I've got a feeling this will have been an FAQ at some point, so apologies if
Prompted by a colleague (I had never really noticed this before), I have
played a bit displaying a simple exponential function [y = A.exp(-b.t)],
changing A and b to change the range of x,y pairs. I created an XY scatter
chart, with y axis set to logarithic scale. Excel (set to autoscale the y
axis) always seems to use one more decade than is necessary (usually at the
low end). For example, when the first data point (x,y) is (2, 2011) and the
last (20, 54.9) Excel uses 4 cycles (ranging from y = 10000 to y =1) when 3
cycles would be more than adequate (y min = 10). In fact, this problem
causes the data to be more compressed than it need to be, which is an issue
if you want to do manual curve fitting, etc. What gives?
Thanks in advance
XL insists on using factor of 10 for the min./max. values. It is
possible to simulate the effect of other values. Check the 'flexible
log scale' page in my web site.
MVP MS Excel
In <#4P0Y6JYBHA.2244@tkmsftngp03>, Phil C <Phil.C...@ulh.nhs.uk>
I am aware of the y axis settings. If I set y min to 10, this automatically
turns off the autoscale. If I then change the data so that some y-values are
less than 10, they are simply not displayed (as expected, since y-min is
fixed at 10). If autoscale feature is re-applied (checkbox), the minimum
value resets iself to 1, because it can 'see' some data points with y values
between 1-10. The problem is that if the data is now changed so that there
are no y values between 1-10 Excel stubbornly persists in maintaining the
minimum y value at 1 when, to my mind, it should readjust to 10 (or whatever
new minimum value is appropriate for the data being displayed).
Y min seems to be 'anchored' at whatever nadir was reached up to that point.
This can lead to one, or perhaps two, cycles being redundant cycle at the
bottom of the chart with no data points in them.
Slightly laboured, I know, but I hope that's clearer.
"Tushar Mehta" <ng_p...@bigfoot.com> wrote in message
I've seen the stubbornness of Excel to fix an auto axis minimum equal to 1,
but I'd never noticed such a detailed conspiracy on Excel's part. At least
not on such an item as an axis scale parameter <g>. I almost always set my
scales manually, even if I have to keep doing it again and again. On
occasion I even use a workbook change event to recalc the scale the way I
like, if I get ambitious.
In article <eGdqASLYBHA.1160@tkmsftngp03>, Phil C said...
In <eGdqASLYBHA.1160@tkmsftngp03>, Phil C
Thanks again. I've read the Helpfiule associated with your add-in and it
sounds useful. Before installing could you confirm that it will work OK with
version 2002? Your site says Excel version 2000 only.
Tushar Mehta <ng_p...@bigfoot.com> wrote in message
FWIW, when I created the add-in and published it to the web page, XP was
not yet available ;-)
In <u#3S1ISYBHA.2060@tkmsftngp07>, Phil C <Phil.C...@ulh.nhs.uk>
Seems to me, Excel 4 or 5 had what I considered a nicer auto scale algorithm.
Or else I'm getting pickier in my old age. Over the years I've constructed
a few axis scaling routines. I should put them together and offer up the one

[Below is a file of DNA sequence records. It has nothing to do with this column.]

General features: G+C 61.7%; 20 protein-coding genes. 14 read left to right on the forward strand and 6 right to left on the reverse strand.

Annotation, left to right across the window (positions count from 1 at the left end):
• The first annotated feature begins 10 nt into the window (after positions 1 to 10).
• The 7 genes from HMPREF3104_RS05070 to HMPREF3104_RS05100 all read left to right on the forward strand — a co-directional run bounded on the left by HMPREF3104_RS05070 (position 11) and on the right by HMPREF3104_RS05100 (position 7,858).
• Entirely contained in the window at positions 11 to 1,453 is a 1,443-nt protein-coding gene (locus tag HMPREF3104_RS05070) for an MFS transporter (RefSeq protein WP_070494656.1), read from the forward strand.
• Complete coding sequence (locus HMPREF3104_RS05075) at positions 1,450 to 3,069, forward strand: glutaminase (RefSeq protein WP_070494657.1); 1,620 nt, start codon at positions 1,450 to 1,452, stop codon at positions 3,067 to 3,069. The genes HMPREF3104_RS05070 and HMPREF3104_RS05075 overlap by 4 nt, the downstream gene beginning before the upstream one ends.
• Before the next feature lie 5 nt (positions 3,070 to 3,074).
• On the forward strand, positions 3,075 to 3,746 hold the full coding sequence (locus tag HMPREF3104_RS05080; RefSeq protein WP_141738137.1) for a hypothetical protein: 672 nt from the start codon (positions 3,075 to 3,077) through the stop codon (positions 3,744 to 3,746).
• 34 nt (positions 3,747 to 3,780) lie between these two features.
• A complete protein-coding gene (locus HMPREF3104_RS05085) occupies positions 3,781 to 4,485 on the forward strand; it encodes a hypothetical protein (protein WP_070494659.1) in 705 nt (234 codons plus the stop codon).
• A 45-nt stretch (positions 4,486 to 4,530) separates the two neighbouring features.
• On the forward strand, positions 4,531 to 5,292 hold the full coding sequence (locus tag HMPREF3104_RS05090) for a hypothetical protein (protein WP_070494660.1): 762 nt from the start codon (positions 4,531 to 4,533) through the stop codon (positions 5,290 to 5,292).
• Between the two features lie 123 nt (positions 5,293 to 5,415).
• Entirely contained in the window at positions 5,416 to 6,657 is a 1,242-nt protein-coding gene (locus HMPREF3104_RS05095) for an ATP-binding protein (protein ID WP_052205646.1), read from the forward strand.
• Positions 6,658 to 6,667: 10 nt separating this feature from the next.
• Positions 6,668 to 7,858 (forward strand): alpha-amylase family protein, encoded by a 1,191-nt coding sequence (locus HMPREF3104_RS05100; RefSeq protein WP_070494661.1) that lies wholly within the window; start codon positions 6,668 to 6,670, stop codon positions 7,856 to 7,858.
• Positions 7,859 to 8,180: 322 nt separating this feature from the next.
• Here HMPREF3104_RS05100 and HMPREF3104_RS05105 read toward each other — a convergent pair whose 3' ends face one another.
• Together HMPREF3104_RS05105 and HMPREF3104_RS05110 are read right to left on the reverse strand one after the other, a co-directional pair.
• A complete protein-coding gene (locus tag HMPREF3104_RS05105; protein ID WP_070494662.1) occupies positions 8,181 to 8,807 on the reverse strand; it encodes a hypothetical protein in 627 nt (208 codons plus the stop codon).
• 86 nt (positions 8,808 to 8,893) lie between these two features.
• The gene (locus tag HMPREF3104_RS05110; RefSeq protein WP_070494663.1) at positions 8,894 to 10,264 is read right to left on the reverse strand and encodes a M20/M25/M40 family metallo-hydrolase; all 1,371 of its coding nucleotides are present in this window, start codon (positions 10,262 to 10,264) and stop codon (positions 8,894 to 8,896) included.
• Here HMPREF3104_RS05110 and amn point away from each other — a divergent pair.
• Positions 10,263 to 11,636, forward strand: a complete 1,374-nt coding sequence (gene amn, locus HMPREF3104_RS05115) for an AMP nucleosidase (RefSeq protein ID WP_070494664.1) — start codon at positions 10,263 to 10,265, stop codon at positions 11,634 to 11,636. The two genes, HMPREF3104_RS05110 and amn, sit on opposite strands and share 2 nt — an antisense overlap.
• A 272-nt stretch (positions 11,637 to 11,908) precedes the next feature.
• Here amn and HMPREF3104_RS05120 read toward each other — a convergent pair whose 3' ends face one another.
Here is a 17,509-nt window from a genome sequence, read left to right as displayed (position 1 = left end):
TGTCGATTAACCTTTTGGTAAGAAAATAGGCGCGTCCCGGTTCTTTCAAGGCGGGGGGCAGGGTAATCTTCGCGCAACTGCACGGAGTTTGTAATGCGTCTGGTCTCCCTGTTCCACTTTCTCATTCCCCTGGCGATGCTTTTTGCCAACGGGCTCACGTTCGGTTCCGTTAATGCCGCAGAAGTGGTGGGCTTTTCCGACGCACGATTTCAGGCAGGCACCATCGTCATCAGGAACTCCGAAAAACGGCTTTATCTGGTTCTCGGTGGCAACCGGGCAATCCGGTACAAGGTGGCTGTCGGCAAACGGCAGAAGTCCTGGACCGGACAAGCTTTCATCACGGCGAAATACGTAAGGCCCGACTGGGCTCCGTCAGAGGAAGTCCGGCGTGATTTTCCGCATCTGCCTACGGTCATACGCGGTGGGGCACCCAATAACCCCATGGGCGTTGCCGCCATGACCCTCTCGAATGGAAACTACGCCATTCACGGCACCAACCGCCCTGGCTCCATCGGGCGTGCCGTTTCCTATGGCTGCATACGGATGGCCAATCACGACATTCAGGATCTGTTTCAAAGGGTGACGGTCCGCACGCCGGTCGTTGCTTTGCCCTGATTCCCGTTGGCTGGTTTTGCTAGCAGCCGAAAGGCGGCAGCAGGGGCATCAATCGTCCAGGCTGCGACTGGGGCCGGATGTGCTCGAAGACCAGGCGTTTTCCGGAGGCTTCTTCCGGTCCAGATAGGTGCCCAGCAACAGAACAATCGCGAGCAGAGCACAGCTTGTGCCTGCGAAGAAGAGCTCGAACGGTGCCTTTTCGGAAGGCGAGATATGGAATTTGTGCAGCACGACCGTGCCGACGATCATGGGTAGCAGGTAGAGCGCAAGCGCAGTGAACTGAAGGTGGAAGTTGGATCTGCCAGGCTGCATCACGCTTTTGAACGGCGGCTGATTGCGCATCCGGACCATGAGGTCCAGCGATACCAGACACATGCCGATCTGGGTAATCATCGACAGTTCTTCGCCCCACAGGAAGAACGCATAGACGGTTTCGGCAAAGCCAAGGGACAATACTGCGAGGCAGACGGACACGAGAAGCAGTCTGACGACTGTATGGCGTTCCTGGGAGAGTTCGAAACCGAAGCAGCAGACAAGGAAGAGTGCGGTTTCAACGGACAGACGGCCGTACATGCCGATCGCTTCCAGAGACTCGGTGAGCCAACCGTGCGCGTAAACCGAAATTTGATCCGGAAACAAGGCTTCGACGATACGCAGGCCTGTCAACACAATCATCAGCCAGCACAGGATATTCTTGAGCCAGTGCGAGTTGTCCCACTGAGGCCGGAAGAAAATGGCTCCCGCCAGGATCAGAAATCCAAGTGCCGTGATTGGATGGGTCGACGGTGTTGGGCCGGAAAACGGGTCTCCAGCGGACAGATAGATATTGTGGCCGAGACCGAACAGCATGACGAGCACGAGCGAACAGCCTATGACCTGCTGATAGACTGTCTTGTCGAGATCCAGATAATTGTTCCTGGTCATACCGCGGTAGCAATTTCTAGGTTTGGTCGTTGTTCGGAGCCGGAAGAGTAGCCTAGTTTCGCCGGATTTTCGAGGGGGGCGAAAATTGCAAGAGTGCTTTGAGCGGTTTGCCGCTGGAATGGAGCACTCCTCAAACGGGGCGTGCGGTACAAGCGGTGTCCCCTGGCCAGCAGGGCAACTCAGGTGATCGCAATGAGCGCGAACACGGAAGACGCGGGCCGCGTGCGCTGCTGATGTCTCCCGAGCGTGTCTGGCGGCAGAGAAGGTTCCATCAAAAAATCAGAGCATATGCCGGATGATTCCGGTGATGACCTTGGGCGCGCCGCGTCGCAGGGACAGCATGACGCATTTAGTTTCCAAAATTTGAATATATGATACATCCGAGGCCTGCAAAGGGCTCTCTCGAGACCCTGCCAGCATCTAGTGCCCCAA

I like best. And yours is similar to mine, inelegant but useful.
In article <MPG.1647e6885...@msnews.microsoft.com>, Tushar Mehta
Maybe we should share the algorithms we like.
In <OTBMdJoYBHA.1744@tkmsftngp03>, Jon Peltier <jonpe...@yahoo.com>
> In the second, which I haven't completed, develop a 'good' algorithm to
> specify the min./max. values.
> Maybe we should share the algorithms we like.
Here's the one I use (for linear plots - you'd have to adjust it for log plots):
dMin As Double
dMax As Double
dScale As Double
Function fnGraphScale(ByVal dMin As Double, ByVal dMax As Double) As typChartScale
'* Function Name: fnGraphScale
'* Inputs: dMin - The minimum value to occur on the chart
'* dMax - The maximum value to occur on the chart!
'* Outputs: Returns a user-defined type, giving the minimum, maximum and
'* major-unit scales to set the axes to.
'* Purpose: Calculates tidy settings for the chart axes.
Dim dPower As Double, dScale As Double
'Check if the max and min are the same
If dMax = dMin Then
dScale = dMax
dMax = dMax * 1.01
dMin = dMin * 0.99
'Check if dMax is bigger than dMin - swap them if not
If dMax < dMin Then
dScale = dMax
dMax = dMin
dMin = dScale
'Make dMax a little bigger and dMin a little smaller (by 1%)
If dMax > 0 Then
dMax = dMax + (dMax - dMin) * 0.01
dMax = dMax - (dMax - dMin) * 0.01
If dMin > 0 Then
dMin = dMin - (dMax - dMin) * 0.01
dMin = dMin + (dMax - dMin) * 0.01
'What if they are both 0?
If (dMax = 0) And (dMin = 0) Then dMax = 1
'This bit rounds the maximum and minimum values to reasonable values
'to chart. If not done, the axis numbers will look very silly
'Find the range of values covered
dPower = Log(dMax - dMin) / Log(10)
dScale = 10 ^ (dPower - Int(dPower))
'Find the scaling factor
Select Case dScale
Case 0 To 2.5
dScale = 0.2
Case 2.5 To 5
dScale = 0.5
Case 5 To 7.5
dScale = 1
dScale = 2
'Calculate the scaling factor (major unit)
dScale = dScale * 10 ^ Int(dPower)
'Round the axis values to the nearest scaling factor
fnGraphScale.dMin = dScale * Int(dMin / dScale)
fnGraphScale.dMax = dScale * (Int(dMax / dScale) + 1)
fnGraphScale.dScale = dScale
Microsoft MVP - Excel